When a rock ant finds a new food source or nest site, it leads another ant there with a technique called tandem running. The knowledgeable ant guides the novice along the route, pausing along the way so that the student can memorize each landmark. The teacher relies on feedback from the pupil, which affirms when each lesson is learned; an antenna tap lets the teacher know it’s time to move on.
“The teaching ant gets another individual into the process of agreeing on a much better nest site. This will benefit all of the ants in the colony and help them pass their genes more abundantly into the next generation,” says Nigel Franks, emeritus professor of biology at the University of Bristol in the U.K., who co-authored a study in 2006 documenting the behavior—the first published evidence of a non-human animal teaching another.
Franks is currently experimenting with robot teachers to learn which aspects of ant education are the most crucial for success.
Risky water maneuvers
Depending on where they live, killer whales, or orcas, eat very different prey. In Norway, orcas work together to round up schools of herring into dense clusters, then stun the fish with their tails before feasting. In Antarctica, they team up to wash Weddell seals off the ice and into waiting jaws. Scientists believe that in some of these unique situations, parents teach their young to catch prey.
Off Patagonia, for instance, some orcas hunt sea lion pups at the shoreline by intentionally beaching themselves. Adults show the young how to perform this dangerous maneuver well before they even begin hunting, helping to push their students back into the water when needed. (Watch a video of this amazing beach-hunting behavior.)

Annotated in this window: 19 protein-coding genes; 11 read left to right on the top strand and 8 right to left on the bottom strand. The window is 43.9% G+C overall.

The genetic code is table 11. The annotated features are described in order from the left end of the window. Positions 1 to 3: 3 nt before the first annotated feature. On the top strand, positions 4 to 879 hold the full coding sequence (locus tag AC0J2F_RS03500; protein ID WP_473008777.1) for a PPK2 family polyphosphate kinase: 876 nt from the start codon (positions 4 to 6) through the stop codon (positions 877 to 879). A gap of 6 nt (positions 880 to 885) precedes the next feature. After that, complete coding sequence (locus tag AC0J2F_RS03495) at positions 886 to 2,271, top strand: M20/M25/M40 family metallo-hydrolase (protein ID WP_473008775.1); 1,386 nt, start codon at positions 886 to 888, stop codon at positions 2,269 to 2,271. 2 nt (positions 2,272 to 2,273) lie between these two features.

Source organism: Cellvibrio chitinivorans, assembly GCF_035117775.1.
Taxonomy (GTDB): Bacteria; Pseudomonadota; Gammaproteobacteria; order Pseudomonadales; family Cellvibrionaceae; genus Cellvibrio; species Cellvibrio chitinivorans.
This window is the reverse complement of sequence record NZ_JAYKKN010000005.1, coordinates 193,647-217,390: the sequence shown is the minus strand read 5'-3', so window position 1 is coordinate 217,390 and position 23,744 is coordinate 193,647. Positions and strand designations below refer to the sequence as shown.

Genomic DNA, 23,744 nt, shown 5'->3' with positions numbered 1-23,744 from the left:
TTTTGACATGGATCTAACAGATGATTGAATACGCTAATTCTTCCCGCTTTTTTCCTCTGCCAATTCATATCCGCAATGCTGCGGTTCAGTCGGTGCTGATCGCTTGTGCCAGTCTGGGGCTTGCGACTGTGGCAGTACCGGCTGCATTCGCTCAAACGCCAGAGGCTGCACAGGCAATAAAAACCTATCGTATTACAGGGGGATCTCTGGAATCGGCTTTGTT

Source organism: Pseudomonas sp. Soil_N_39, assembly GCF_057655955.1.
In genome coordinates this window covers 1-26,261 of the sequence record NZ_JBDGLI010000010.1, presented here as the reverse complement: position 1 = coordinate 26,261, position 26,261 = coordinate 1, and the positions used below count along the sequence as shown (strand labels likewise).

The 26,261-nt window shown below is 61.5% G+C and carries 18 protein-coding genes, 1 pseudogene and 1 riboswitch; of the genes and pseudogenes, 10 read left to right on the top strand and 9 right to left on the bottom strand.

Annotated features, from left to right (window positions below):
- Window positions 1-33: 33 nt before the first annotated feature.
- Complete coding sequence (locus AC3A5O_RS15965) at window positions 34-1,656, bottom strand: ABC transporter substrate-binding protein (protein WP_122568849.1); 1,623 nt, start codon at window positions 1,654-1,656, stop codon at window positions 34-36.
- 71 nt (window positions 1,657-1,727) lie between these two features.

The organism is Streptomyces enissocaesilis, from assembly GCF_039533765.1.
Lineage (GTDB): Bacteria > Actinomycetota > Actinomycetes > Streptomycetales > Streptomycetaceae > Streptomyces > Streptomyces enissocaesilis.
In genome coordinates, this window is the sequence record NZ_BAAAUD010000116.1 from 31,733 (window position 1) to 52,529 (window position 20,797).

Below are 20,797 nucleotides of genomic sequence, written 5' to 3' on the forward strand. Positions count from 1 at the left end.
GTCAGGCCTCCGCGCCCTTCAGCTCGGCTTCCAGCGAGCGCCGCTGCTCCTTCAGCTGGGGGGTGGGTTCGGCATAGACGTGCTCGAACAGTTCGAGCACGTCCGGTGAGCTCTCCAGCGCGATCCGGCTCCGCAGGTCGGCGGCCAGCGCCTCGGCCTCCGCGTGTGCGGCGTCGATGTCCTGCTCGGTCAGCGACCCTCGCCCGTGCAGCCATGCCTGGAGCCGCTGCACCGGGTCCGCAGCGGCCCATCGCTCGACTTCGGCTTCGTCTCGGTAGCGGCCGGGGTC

In Alaska waters, orcas have been observed training their young to capture prey in stages, first stunning seabirds with their flukes so that the young can get the hang of handling them and practice their own slapping technique.
These lessons are not only examples of teaching, but also culture, which occurs when a group accumulates social knowledge and passes it on to the next generation, National Geographic Explorer and wildlife photographer Brian Skerry has said.
“They are not only teaching their offspring the skills that they will need to survive, but they're teaching them their ancestral traditions, the things that matter to them.”
Golden lion tamarins of Brazil’s Atlantic Forest must take a master class in foraging that features over 150 different kinds of fruits, insects, tree frogs, lizards, and other prey.
“If you’re a young kid in the forest, where in the heck do you stick your hand to actually find something without being bitten or stung?” says Rapaport, who has studied teaching and learning among tamarins.
That’s why adults use a “come and get it” call that initially attracts young for food handouts, then introduces them to progressively more difficult foraging situations, from recognizing a type of fruit to digging into a tree hole for prey.
“During the period where adults were doing this behavior, the foraging success for prey for kids just skyrocketed, so there’s circumstantial evidence that it was working,” Rapaport says.
Adults were also more likely to offer new foods to their young, she says. “That indicated to me that the adults were paying attention to what the kids did and did not know.”
Rapaport also observed the adults performing what she believes is an incredible trait in non-human teachers: Focusing their energy on those who needed it most.
“We didn’t have the methodology to say unequivocally that they reserved teaching for kids who were slow learners, but that was my impression,” she notes. “I’d love for someone to really look at that in a careful way."